Reports that Adolf Hitler’s childhood home in the Austrian town of Braunau am Inn, where the future Nazi leader lived for several years, may be turned into a Holocaust museum triggered memories of my own two visits to the town: once as a student when I spent the night in the local jail; and once nearly 25 years later when I searched out the police log booking me in to the cell.
My first visit to Braunau was when I was 20 and hitchhiking around Europe with my college roommate. It had nothing to do with Hitler—other than the fact that our visit was so long ago that we, two Jewish girls, were reluctant to spend the night in Germany. We caught a ride in France with a driver who took us all the way across to Braunau, a border town near Linz. (Apparently the fact that this was Hitler’s birthplace didn’t faze us… Or maybe we simply didn’t know.)
It was dark when we arrived. European borders were not open then; crossing frontiers meant immigration and customs controls. The young border police had a field day with us. Perhaps as some form of weird flirtation, they picked apart our backpacks, holding aloft underwear, Tampax, and other intimacies as we stood there and cringed.
By the time they let us go, it was after 10:30 p.m. The youth hostel, where we had hoped to stay, was closed for the night. Our hitchhiking driver, who had remained with us, took us to a local hotel, but it was too expensive for our tiny student budgets.
I thought for a moment and then asked him to take us to the police station—where, rather amazingly, I talked the officer on duty into allowing us to sleep in the jail.
“I’ll have to book you in,” he told us. And he did. Then he locked us into a cell with a couple of cots, a toilet in the corner, and graffiti on the wall.
At 6 a.m., an officer unlocked the door and set us free. We ambled around the open market (I bought a nightgown and clogs), then we picked up another ride and continued on our way—I think we were headed for the Dalmatian Coast.
I didn’t return to Braunau for nearly a quarter of a century. By that time, I was a journalist and published author. In the middle of a research and reporting trip to Poland and the Czech Republic, I detoured to Braunau to coincide with Hitler’s birthday, April 20—a date that frequently draws nostalgic neo-Nazis and other “pilgrims.”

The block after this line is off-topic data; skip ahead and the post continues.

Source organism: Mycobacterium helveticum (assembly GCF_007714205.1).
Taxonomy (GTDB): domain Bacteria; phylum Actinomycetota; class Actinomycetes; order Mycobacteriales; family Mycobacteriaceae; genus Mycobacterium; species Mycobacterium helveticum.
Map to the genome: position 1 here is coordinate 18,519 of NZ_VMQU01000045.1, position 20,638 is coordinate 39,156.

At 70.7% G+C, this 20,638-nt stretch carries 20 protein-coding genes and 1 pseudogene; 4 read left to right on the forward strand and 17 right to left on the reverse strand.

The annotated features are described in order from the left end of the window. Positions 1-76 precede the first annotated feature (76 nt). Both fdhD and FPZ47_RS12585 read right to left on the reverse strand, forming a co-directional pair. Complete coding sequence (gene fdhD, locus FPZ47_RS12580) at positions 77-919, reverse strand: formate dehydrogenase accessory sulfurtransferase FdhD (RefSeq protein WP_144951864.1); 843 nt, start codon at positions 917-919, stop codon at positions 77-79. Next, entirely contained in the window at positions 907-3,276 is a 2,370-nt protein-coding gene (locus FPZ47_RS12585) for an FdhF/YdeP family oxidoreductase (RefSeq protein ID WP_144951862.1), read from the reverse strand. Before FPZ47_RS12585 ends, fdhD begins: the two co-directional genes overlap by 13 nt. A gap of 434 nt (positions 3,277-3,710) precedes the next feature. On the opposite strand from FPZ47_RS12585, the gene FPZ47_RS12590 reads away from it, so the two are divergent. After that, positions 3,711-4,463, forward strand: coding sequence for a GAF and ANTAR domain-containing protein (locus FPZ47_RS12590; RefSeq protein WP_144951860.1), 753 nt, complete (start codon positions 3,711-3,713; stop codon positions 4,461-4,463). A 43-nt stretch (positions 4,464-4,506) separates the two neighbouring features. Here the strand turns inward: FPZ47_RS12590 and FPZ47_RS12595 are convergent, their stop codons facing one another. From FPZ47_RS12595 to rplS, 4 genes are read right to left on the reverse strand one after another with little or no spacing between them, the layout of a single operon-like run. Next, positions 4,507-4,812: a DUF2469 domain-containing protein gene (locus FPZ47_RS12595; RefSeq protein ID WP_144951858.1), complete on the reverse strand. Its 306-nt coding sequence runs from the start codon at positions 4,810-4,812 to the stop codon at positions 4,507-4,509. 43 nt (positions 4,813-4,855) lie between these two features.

I photographed Hitler’s house and the “never again” monument in front of it—and also the local cinema where, in a bizarre coincidence, Schindler’s List was playing. And I was pleased to be able to afford the hotel that had once seemed so expensive. But what I really wanted to do was find out what the police had booked me into jail for back when I was 20.
The only officer in Braunau who worked there that long ago was the police chief. He was preoccupied with potential disturbances linked to Hitler’s birthday but promised to look in an old storage space for the log book for the time of my jail stay. We locked eyes, grinned, and bonded: two middle-aged people remembering the escapades of youth.
As it turned out, nothing untoward happened in Braunau that year on Hitler’s birthday. And the chief made good on his promise: the next day he produced a huge ledger that had taken some time to find. We leafed through the yellowing pages, and there it was! It was a bit of a let-down, though: all it said was “übernachtung”—overnight stay.
“Can I see the cell?” I asked.
Yes, I could—and I was lucky, the chief told me. The cell I had been in was a sort of holding facility, for drunks and such; and it was due to be demolished later that year.